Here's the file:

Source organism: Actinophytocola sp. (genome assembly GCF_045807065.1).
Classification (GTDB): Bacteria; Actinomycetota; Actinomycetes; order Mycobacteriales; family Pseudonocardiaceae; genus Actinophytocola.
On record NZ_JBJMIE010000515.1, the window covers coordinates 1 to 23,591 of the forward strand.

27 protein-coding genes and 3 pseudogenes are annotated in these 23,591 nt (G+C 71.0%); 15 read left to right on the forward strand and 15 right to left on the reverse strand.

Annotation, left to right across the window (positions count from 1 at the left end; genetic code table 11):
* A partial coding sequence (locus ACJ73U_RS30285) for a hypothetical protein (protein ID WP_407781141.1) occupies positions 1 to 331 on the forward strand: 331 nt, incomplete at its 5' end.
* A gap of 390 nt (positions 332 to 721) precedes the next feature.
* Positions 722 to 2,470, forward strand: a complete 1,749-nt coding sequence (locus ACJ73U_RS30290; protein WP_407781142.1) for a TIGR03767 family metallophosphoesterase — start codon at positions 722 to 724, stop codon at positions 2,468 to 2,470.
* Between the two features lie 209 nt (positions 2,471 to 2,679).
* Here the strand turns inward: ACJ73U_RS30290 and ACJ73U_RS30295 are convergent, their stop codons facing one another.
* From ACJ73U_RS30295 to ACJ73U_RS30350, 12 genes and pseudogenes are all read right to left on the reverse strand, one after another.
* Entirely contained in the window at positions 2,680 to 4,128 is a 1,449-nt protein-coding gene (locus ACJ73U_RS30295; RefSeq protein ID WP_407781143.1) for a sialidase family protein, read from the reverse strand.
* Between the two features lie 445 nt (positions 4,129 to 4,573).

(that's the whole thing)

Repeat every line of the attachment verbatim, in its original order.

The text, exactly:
Source organism: Actinophytocola sp. (genome assembly GCF_045807065.1).
Classification (GTDB): Bacteria; Actinomycetota; Actinomycetes; order Mycobacteriales; family Pseudonocardiaceae; genus Actinophytocola.
On record NZ_JBJMIE010000515.1, the window covers coordinates 1 to 23,591 of the forward strand.

27 protein-coding genes and 3 pseudogenes are annotated in these 23,591 nt (G+C 71.0%); 15 read left to right on the forward strand and 15 right to left on the reverse strand.

Annotation, left to right across the window (positions count from 1 at the left end; genetic code table 11):
* A partial coding sequence (locus ACJ73U_RS30285) for a hypothetical protein (protein ID WP_407781141.1) occupies positions 1 to 331 on the forward strand: 331 nt, incomplete at its 5' end.
* A gap of 390 nt (positions 332 to 721) precedes the next feature.
* Positions 722 to 2,470, forward strand: a complete 1,749-nt coding sequence (locus ACJ73U_RS30290; protein WP_407781142.1) for a TIGR03767 family metallophosphoesterase — start codon at positions 722 to 724, stop codon at positions 2,468 to 2,470.
* Between the two features lie 209 nt (positions 2,471 to 2,679).
* Here the strand turns inward: ACJ73U_RS30290 and ACJ73U_RS30295 are convergent, their stop codons facing one another.
* From ACJ73U_RS30295 to ACJ73U_RS30350, 12 genes and pseudogenes are all read right to left on the reverse strand, one after another.
* Entirely contained in the window at positions 2,680 to 4,128 is a 1,449-nt protein-coding gene (locus ACJ73U_RS30295; RefSeq protein ID WP_407781143.1) for a sialidase family protein, read from the reverse strand.
* Between the two features lie 445 nt (positions 4,129 to 4,573).